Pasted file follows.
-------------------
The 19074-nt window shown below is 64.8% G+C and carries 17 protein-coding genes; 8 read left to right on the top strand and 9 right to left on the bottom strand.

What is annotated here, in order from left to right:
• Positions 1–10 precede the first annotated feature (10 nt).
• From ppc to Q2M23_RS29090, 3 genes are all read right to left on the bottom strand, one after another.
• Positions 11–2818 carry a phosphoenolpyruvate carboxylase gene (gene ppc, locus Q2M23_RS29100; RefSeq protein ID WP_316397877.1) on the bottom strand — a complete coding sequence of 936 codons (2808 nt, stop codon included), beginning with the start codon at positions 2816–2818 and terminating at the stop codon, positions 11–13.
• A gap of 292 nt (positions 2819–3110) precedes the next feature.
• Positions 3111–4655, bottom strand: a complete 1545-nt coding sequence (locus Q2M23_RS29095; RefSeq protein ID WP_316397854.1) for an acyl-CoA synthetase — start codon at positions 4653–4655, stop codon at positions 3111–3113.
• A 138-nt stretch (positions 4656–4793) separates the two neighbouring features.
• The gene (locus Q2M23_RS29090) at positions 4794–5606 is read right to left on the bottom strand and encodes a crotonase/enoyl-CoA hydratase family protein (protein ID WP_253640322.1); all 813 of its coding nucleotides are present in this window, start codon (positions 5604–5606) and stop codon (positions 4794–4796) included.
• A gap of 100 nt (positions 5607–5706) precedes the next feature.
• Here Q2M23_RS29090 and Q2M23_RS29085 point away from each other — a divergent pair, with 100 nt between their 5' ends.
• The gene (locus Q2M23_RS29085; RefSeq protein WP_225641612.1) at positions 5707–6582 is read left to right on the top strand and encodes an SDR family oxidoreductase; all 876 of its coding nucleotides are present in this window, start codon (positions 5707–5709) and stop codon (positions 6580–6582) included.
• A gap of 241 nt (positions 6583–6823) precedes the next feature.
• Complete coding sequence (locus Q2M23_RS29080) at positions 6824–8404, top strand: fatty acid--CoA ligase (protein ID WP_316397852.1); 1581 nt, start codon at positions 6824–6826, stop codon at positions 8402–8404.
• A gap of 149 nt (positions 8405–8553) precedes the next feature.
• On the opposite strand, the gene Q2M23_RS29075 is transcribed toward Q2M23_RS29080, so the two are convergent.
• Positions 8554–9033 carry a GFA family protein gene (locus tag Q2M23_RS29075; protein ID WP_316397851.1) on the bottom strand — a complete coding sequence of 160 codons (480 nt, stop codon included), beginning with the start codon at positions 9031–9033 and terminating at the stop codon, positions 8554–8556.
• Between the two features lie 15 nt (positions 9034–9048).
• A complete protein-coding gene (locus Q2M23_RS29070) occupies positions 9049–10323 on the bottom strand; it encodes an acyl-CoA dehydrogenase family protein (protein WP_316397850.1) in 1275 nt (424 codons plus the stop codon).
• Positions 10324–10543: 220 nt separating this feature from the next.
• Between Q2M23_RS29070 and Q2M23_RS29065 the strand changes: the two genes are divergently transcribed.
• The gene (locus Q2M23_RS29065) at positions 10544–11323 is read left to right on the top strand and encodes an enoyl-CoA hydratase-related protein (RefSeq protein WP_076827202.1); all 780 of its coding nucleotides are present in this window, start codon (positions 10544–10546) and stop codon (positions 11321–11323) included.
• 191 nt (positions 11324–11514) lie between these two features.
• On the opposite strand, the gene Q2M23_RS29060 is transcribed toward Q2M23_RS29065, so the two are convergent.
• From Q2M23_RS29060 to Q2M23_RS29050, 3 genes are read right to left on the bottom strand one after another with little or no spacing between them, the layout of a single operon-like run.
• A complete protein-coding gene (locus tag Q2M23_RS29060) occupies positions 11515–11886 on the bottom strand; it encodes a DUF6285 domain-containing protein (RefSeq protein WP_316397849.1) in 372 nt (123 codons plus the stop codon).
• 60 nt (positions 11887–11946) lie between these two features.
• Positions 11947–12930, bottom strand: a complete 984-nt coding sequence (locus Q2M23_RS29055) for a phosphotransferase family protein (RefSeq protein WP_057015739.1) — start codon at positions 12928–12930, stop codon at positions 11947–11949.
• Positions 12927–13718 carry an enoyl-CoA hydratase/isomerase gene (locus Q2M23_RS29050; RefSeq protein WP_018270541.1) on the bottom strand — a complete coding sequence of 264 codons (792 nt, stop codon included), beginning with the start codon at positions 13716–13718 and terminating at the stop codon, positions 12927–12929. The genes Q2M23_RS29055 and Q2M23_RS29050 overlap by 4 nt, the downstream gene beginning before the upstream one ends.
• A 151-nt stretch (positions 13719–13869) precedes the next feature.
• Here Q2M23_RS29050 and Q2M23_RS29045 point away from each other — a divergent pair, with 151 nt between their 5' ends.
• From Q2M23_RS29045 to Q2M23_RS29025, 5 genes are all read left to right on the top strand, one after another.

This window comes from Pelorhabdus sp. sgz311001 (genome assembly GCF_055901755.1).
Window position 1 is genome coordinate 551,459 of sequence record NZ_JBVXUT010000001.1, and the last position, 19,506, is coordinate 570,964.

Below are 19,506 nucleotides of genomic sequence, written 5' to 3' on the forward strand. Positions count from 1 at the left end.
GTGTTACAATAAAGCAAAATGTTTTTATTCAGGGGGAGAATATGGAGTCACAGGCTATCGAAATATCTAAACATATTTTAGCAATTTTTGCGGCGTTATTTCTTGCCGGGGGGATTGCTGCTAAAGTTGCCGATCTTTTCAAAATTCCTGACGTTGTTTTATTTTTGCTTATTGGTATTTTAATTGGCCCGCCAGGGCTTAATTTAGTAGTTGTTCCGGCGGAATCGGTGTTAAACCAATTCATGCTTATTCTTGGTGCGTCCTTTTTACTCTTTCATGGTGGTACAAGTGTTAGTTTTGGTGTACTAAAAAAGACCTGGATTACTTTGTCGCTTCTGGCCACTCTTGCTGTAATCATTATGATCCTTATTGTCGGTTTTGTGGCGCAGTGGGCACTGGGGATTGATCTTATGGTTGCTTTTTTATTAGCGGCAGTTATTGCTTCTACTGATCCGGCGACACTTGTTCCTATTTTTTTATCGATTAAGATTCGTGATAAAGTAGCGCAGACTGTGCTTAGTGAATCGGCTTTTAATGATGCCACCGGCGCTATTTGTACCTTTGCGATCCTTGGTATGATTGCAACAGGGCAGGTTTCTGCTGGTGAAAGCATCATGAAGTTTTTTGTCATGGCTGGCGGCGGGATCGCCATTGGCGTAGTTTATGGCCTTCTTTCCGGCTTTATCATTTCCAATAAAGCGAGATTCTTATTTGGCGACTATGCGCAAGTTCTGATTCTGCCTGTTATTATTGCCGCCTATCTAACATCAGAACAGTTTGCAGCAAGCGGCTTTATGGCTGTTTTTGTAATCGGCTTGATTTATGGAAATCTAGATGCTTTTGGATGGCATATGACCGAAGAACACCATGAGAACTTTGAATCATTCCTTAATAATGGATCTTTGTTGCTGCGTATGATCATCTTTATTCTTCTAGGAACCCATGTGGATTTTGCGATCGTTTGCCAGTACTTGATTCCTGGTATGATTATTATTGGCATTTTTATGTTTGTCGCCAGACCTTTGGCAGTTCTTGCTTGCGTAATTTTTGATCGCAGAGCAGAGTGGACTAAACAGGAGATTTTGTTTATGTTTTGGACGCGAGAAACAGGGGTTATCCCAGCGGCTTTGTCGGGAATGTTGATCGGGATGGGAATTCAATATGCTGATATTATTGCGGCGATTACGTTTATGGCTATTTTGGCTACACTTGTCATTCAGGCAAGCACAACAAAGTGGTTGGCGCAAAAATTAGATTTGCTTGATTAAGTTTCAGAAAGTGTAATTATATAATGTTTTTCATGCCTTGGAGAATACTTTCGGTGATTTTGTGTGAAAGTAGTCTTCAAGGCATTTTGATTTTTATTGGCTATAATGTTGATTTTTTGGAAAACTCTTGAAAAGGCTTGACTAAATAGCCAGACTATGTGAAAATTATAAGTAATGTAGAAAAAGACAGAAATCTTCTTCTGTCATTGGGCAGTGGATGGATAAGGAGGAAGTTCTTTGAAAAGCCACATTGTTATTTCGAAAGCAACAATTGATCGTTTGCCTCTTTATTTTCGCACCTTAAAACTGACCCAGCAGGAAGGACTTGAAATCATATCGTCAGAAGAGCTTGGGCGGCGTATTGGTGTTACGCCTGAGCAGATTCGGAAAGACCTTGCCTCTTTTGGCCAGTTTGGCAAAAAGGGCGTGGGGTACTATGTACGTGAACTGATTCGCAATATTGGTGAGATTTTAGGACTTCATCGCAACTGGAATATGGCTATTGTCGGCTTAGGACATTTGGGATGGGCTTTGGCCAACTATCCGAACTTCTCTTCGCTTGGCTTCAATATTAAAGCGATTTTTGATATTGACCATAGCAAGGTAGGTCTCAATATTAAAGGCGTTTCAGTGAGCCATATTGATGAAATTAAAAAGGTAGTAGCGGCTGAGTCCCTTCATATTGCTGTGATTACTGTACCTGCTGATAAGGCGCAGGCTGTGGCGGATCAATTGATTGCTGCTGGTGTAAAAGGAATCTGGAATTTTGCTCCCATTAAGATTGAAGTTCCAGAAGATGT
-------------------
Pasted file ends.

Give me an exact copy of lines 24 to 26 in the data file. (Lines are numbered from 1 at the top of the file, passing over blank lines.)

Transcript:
• On the opposite strand, the gene Q2M23_RS29060 is transcribed toward Q2M23_RS29065, so the two are convergent.
• From Q2M23_RS29060 to Q2M23_RS29050, 3 genes are read right to left on the bottom strand one after another with little or no spacing between them, the layout of a single operon-like run.
• A complete protein-coding gene (locus tag Q2M23_RS29060) occupies positions 11515–11886 on the bottom strand; it encodes a DUF6285 domain-containing protein (RefSeq protein WP_316397849.1) in 372 nt (123 codons plus the stop codon).